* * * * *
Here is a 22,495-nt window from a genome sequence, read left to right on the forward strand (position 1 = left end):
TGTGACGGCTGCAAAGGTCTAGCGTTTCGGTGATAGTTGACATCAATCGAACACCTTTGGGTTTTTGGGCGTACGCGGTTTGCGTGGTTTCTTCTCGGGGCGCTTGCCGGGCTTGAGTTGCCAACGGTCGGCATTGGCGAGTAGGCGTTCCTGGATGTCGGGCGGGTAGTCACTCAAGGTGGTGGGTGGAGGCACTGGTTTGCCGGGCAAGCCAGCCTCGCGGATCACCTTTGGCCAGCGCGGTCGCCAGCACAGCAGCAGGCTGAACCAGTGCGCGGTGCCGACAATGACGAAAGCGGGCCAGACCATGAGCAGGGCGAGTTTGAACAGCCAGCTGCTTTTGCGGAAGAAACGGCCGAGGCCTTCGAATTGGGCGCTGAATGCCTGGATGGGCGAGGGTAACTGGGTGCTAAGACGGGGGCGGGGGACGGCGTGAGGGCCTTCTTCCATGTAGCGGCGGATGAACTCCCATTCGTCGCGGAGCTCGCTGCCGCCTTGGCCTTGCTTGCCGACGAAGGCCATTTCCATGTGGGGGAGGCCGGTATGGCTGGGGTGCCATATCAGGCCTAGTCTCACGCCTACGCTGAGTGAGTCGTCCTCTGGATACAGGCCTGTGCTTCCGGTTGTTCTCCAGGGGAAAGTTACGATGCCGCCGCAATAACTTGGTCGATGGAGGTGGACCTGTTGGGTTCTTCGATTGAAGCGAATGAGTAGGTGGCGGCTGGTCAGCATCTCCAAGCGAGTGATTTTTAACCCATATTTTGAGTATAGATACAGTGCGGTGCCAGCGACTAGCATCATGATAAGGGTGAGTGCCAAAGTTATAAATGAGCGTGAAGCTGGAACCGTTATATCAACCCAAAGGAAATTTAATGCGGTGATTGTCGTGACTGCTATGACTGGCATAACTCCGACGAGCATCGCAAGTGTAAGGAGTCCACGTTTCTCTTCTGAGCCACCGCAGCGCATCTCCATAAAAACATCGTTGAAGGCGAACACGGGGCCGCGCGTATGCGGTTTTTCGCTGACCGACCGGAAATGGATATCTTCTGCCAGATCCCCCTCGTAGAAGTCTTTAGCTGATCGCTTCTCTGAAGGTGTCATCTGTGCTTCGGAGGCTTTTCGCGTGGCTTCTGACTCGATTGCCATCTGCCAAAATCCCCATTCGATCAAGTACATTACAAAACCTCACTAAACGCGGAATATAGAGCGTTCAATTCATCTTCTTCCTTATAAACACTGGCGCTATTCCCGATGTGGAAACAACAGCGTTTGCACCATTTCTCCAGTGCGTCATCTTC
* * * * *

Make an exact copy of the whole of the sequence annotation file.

Here is a 22,495-nt window from a genome sequence, read left to right on the forward strand (position 1 = left end):
TGTGACGGCTGCAAAGGTCTAGCGTTTCGGTGATAGTTGACATCAATCGAACACCTTTGGGTTTTTGGGCGTACGCGGTTTGCGTGGTTTCTTCTCGGGGCGCTTGCCGGGCTTGAGTTGCCAACGGTCGGCATTGGCGAGTAGGCGTTCCTGGATGTCGGGCGGGTAGTCACTCAAGGTGGTGGGTGGAGGCACTGGTTTGCCGGGCAAGCCAGCCTCGCGGATCACCTTTGGCCAGCGCGGTCGCCAGCACAGCAGCAGGCTGAACCAGTGCGCGGTGCCGACAATGACGAAAGCGGGCCAGACCATGAGCAGGGCGAGTTTGAACAGCCAGCTGCTTTTGCGGAAGAAACGGCCGAGGCCTTCGAATTGGGCGCTGAATGCCTGGATGGGCGAGGGTAACTGGGTGCTAAGACGGGGGCGGGGGACGGCGTGAGGGCCTTCTTCCATGTAGCGGCGGATGAACTCCCATTCGTCGCGGAGCTCGCTGCCGCCTTGGCCTTGCTTGCCGACGAAGGCCATTTCCATGTGGGGGAGGCCGGTATGGCTGGGGTGCCATATCAGGCCTAGTCTCACGCCTACGCTGAGTGAGTCGTCCTCTGGATACAGGCCTGTGCTTCCGGTTGTTCTCCAGGGGAAAGTTACGATGCCGCCGCAATAACTTGGTCGATGGAGGTGGACCTGTTGGGTTCTTCGATTGAAGCGAATGAGTAGGTGGCGGCTGGTCAGCATCTCCAAGCGAGTGATTTTTAACCCATATTTTGAGTATAGATACAGTGCGGTGCCAGCGACTAGCATCATGATAAGGGTGAGTGCCAAAGTTATAAATGAGCGTGAAGCTGGAACCGTTATATCAACCCAAAGGAAATTTAATGCGGTGATTGTCGTGACTGCTATGACTGGCATAACTCCGACGAGCATCGCAAGTGTAAGGAGTCCACGTTTCTCTTCTGAGCCACCGCAGCGCATCTCCATAAAAACATCGTTGAAGGCGAACACGGGGCCGCGCGTATGCGGTTTTTCGCTGACCGACCGGAAATGGATATCTTCTGCCAGATCCCCCTCGTAGAAGTCTTTAGCTGATCGCTTCTCTGAAGGTGTCATCTGTGCTTCGGAGGCTTTTCGCGTGGCTTCTGACTCGATTGCCATCTGCCAAAATCCCCATTCGATCAAGTACATTACAAAACCTCACTAAACGCGGAATATAGAGCGTTCAATTCATCTTCTTCCTTATAAACACTGGCGCTATTCCCGATGTGGAAACAACAGCGTTTGCACCATTTCTCCAGTGCGTCATCTTC